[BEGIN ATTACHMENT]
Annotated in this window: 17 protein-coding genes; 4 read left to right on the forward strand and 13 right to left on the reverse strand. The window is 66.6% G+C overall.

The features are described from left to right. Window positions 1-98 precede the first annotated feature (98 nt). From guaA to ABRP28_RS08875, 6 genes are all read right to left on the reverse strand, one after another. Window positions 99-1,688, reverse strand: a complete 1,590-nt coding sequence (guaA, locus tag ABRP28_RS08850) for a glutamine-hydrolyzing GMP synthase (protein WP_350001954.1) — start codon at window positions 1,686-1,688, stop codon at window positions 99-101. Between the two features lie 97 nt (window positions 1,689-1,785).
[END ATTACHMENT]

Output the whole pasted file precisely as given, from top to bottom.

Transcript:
Annotated in this window: 17 protein-coding genes; 4 read left to right on the forward strand and 13 right to left on the reverse strand. The window is 66.6% G+C overall.

The features are described from left to right. Window positions 1-98 precede the first annotated feature (98 nt). From guaA to ABRP28_RS08875, 6 genes are all read right to left on the reverse strand, one after another. Window positions 99-1,688, reverse strand: a complete 1,590-nt coding sequence (guaA, locus tag ABRP28_RS08850) for a glutamine-hydrolyzing GMP synthase (protein WP_350001954.1) — start codon at window positions 1,686-1,688, stop codon at window positions 99-101. Between the two features lie 97 nt (window positions 1,689-1,785).